After Ferguson Uprising, Should St. Louis Spend $1 Billion on a New Football Stadium?

Just a year and a half after the St. Louis area became internationally known for racism, the city is considering building a billion-dollar stadium. If justice was our priority, says organizer Julia Ho, those tax dollars would be spent very differently.
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Family Marching for Justice. Photo by Light Brigading / Flickr.

This article is part of New Economy Week, a collaboration between YES! Magazine and the New Economy Coalition that brings you the ideas and people helping build an inclusive economy—in their own words.


Last August, the St. Louis area became a hotbed for racial justice organizing when unarmed teenager Mike Brown was gunned down by police officer Darren Wilson. The killing sparked a renewed national debate about the role of police and a wide-reaching movement for black life.

Clearly, Ferguson has had an impact in the world.

When Ferguson erupted, longtime anti-corporate activists with Missourians Organizing for Reform and Empowerment (MORE) were first responders, supporting protestors—largely black Ferguson youth—with training and infrastructural support on the ground. Since then, MORE’s work has centered on channeling the frenetic energy of last summer into long-term community power, unveiling connections between the “St. Louis 1%” and the city’s deep-seated racial and economic inequality. To hear more about this work, I spoke with MORE Solidarity Economy Organizer Julia Ho about what’s happened in St. Louis this last year, the relationship between direct action and institution-building, and what that all has to do with the St. Louis Rams.

This interview has been lightly edited.

Kate Aronoff: More than a year out from Mike Brown’s murder, what kind of organizing is happening in Ferguson and St. Louis?

Julia Ho

Julia Ho: The most significant and obvious point is that this has become a national and international movement. Clearly, Ferguson has had an impact in the world. Locally, people are finding different ways to work, and there’s certainly still action happening here. But in terms of concrete changes in people’s lives, we’re not there yet at all. People are still being murdered here by police. These types of things continue to be the daily reality, as does intense segregation. People are still living in very difficult and oppressive conditions.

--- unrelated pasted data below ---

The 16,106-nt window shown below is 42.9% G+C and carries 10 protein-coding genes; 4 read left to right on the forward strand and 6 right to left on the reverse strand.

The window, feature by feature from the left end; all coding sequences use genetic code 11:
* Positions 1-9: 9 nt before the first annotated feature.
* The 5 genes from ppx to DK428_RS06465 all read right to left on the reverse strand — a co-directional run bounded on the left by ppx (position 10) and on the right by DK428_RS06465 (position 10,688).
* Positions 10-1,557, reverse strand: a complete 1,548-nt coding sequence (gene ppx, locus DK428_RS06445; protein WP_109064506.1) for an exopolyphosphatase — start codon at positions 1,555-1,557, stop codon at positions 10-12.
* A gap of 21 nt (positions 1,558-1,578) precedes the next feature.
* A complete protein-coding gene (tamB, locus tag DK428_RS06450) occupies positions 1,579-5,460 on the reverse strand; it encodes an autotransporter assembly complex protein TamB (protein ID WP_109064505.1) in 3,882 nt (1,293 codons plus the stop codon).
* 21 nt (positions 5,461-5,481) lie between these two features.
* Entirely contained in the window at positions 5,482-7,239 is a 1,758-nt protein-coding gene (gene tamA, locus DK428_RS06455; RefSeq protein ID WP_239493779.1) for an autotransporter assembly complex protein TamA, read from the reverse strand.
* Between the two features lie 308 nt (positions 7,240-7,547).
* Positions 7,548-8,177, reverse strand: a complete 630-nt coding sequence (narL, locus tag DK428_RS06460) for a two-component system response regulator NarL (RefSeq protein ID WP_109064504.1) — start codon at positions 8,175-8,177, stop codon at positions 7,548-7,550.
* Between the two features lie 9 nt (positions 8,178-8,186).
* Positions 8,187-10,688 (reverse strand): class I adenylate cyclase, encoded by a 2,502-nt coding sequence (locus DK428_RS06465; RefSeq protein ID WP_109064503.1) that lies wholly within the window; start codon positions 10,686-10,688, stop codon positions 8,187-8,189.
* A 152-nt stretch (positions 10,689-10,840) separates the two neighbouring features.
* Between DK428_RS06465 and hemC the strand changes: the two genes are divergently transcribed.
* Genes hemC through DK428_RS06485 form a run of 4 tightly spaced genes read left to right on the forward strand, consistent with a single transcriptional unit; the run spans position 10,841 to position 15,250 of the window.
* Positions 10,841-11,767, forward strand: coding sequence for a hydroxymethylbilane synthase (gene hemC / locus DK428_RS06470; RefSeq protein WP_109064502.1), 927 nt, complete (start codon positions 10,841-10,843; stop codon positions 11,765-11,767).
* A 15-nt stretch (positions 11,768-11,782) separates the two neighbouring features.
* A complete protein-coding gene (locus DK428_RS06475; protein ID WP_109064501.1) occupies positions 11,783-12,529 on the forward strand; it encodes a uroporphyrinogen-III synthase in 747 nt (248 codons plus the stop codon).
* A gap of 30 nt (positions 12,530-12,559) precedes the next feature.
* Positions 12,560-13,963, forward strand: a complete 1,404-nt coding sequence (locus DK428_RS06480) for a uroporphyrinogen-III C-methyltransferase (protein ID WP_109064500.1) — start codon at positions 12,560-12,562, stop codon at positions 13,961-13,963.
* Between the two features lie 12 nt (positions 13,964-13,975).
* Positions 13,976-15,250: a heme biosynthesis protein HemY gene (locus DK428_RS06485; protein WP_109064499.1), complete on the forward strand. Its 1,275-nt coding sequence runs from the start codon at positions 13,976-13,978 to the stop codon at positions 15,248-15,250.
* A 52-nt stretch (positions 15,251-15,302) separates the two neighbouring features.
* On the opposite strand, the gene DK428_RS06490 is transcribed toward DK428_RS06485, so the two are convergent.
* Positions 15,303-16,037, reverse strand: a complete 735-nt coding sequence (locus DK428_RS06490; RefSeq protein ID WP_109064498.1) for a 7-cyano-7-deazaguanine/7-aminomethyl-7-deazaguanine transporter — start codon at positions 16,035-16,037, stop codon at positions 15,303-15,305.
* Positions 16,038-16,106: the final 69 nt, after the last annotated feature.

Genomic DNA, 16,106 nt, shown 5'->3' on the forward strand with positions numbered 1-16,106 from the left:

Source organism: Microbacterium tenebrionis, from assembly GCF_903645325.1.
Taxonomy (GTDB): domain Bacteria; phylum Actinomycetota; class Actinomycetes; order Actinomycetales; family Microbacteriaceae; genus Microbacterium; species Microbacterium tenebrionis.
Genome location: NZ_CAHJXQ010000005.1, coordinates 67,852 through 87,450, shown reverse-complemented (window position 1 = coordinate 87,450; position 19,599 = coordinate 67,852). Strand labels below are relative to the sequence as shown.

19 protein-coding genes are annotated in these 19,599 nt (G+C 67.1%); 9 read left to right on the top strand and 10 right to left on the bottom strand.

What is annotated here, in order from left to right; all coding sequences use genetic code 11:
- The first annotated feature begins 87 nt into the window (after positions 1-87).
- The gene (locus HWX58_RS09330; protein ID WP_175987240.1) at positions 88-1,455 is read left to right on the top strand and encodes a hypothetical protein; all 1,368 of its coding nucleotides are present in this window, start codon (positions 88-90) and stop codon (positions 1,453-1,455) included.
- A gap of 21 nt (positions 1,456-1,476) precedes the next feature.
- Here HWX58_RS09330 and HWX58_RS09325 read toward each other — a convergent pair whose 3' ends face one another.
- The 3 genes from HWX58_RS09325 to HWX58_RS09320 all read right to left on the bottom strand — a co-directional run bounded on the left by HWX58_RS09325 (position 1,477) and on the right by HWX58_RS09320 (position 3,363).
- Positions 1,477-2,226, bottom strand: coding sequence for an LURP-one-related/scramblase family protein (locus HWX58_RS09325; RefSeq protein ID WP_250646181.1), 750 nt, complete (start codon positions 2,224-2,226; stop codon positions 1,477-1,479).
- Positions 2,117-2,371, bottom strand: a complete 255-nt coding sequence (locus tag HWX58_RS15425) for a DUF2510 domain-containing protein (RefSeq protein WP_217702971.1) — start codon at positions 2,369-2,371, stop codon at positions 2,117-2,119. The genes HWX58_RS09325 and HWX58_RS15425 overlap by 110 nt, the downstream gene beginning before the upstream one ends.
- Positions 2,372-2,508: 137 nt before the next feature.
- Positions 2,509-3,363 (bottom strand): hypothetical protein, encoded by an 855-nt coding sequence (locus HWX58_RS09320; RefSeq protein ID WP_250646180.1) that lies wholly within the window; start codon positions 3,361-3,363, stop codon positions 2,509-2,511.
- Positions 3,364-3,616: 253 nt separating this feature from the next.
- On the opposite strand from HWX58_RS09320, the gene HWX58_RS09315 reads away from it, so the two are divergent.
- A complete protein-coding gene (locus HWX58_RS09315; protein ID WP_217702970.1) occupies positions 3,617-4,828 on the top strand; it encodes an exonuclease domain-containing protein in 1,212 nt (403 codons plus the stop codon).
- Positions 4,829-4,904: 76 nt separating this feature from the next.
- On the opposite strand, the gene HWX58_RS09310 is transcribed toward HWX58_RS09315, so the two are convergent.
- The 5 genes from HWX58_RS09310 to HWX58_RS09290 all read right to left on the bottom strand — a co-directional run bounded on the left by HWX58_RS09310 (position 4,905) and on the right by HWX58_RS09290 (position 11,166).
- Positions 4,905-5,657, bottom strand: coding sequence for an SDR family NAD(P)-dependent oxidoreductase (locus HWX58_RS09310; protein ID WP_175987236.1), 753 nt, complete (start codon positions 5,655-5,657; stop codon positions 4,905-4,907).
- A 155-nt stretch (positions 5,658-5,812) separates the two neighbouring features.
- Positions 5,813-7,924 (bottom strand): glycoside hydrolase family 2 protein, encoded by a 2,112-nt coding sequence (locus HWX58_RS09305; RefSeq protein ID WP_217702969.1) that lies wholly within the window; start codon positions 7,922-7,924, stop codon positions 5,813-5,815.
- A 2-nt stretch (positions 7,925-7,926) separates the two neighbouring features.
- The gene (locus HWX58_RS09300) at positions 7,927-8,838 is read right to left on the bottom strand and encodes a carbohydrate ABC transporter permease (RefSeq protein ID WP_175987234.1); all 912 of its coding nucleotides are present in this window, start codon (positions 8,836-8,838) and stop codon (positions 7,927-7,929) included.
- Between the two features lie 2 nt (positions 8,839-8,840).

A year and a half out, we’re starting to think about what it takes to get more transformative changes. What a lot of people are realizing is that this is lifelong work, given the amount of disruption and vision needed to actually change the structures embedded here.

Aronoff: In the last year, leaders in the movement for black lives have pursued a range of different strategies. Campaign Zero has narrowed in on police brutality and accountability with its slate of policy proposals , while the #BlackLivesMatter network has expanded to include 26 chapters working on a number of different campaigns around the country. In St. Louis, why focus on targeting corporate power and building up local solidarity economies?

Ho: It’s important to note that all of those things—people working on policy, on moving politicians, on agitation—are vital parts of the movement. Thinking about things in an isolated way is not going to get us anywhere we need to be.

Thinking about things in an isolated way is not going to get us anywhere we need to be.

For our part, we see the St. Louis 1%—the Power Behind the Police—as a common target for many struggles. Corporations, like Peabody Energy, pollute our environment, displace people, and steal tax money from the city. They’re forcing Navajo and Diné people off their land, and refusing pensions to mine workers. By putting a microscope onto these entities, we’re able to uncover really disturbing connections among the power elite.

There are two particularly interesting connections we’re focused on right now. One is the rental car company Enterprise, which is headquartered in St. Louis. The Taylor family, who own the company, is one of the city’s most well-known philanthropic families. They donate millions of dollars to cultural and civic institutions. What a lot of people don’t know is that one of Enterprises’s subsidiaries, the Keefe Group, provides commissary services to over 800 public and private prisons across the country. Every time someone in a St. Louis city jail makes a call to a loved one or purchases toothpaste at the commissary, that benefits Enterprise and the Taylor family.